Go is the most abundant G protein in the central nervous system, where it comprises about 1% of membrane protein in mammalian brains. It functions to couple cell surface receptors to intercellular effectors, which is a critical process for cells to receive, interpret and respond to extracellular signals. Go protein belongs to the pertussis toxin-sensitive Gi/Go subfamily of G proteins. A number of G-protein-coupled receptors transmit stimuli to intercellular effectors through Go. Go regulates several cellular effectors, including ion channels, enzymes, and even small GTPases to modulate cellular function. This review summarizes some of the advances in Go research and proposes areas to be further addressed in exploring the functional role of Go.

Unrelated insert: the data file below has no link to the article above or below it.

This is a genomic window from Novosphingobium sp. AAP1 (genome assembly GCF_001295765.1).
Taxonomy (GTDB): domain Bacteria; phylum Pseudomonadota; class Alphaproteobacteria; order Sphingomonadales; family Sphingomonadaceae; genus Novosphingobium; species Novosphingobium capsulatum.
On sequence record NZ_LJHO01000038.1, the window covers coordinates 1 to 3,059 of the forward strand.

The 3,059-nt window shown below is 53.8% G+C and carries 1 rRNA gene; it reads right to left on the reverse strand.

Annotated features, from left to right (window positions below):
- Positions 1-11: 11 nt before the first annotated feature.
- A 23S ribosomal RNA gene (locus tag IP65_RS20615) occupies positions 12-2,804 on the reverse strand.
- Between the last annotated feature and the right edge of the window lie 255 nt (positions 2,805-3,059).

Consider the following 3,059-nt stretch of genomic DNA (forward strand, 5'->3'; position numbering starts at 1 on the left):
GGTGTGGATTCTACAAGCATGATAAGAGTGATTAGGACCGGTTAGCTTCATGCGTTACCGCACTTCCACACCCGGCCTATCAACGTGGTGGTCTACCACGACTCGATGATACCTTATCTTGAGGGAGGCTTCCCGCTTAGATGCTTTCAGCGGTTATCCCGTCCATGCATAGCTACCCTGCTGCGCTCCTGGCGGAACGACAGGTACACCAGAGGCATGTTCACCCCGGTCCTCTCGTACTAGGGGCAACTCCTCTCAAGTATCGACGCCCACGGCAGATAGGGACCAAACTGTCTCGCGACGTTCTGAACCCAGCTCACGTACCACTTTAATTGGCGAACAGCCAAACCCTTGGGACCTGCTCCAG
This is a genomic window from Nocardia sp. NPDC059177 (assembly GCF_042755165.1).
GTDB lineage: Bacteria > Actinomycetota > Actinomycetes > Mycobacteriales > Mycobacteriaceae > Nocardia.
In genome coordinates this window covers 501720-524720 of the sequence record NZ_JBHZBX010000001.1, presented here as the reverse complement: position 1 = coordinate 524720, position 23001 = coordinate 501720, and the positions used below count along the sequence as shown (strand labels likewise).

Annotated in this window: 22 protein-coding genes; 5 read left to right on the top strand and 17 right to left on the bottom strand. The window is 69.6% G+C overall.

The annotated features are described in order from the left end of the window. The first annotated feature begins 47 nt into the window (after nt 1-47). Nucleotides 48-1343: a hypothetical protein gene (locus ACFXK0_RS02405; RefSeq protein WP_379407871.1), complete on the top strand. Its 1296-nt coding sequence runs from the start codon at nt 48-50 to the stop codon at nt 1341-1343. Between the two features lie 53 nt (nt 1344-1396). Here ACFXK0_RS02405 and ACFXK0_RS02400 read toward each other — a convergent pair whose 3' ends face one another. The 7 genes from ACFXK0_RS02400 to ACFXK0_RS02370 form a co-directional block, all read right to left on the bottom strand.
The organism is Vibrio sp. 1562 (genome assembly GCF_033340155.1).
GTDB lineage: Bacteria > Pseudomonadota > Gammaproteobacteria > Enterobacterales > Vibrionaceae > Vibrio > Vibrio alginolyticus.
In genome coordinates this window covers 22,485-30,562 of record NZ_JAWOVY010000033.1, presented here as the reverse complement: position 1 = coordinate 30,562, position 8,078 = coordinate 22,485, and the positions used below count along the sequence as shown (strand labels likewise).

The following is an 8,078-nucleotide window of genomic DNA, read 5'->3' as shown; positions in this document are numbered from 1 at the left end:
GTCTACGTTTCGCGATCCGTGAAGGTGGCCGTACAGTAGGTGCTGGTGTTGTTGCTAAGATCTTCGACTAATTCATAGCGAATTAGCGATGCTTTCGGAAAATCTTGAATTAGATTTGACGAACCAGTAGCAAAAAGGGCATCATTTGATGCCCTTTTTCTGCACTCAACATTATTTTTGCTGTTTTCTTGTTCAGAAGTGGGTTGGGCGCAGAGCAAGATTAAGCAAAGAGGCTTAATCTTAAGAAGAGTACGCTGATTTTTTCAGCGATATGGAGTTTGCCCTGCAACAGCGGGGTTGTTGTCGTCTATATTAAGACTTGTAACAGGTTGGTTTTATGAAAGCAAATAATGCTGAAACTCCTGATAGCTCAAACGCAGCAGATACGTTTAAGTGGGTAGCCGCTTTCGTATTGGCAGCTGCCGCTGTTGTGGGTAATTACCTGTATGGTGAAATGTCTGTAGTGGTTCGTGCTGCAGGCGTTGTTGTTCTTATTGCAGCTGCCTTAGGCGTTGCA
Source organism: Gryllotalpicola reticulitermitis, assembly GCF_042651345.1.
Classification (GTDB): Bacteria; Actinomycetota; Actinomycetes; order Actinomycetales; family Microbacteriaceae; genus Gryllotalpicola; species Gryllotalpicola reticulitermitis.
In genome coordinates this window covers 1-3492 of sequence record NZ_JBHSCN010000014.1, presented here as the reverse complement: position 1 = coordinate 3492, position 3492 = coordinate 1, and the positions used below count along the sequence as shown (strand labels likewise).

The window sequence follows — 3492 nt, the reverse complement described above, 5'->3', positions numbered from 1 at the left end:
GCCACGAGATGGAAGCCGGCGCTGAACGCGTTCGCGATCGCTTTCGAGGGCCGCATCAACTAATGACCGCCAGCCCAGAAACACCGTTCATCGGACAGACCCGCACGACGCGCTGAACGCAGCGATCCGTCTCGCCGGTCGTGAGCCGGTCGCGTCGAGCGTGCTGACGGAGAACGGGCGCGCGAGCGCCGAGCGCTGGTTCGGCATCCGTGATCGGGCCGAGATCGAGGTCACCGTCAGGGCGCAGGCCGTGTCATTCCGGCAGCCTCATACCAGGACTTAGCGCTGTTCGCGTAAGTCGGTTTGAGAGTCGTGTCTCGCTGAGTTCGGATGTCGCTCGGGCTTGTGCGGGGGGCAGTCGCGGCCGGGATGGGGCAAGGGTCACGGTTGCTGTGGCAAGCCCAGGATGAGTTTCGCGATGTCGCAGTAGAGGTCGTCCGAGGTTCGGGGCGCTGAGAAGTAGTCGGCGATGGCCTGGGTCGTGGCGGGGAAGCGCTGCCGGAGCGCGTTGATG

© 2009 S. Karger AG, Basel
- G protein
- G-protein-coupled receptors
- Signal transduction
- Central nervous system
- Alzheimer’s disease
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Dr. Meisheng Jiang
Department of Molecular and Medical Pharmacology
David Geffen School of Medicine, University of California Los Angeles
710 Westwood Plaza, Reed 3127, Los Angeles, CA 90095 (USA)
Tel. +1 310 794 7802, Fax +1 310 794 7380, E-Mail email@example.com
Received: March 14, 2008
Accepted after revision: April 9, 2008
Published online: February 12, 2009
Number of Print Pages : 19
Number of Figures : 3, Number of Tables : 0, Number of References : 185
Vol. 17, No. 1, Year 2009 (Cover Date: February 2009)
Journal Editor: Ip N.Y. (Hong Kong)
ISSN: 1424-862X (Print), eISSN: 1424-8638 (Online)
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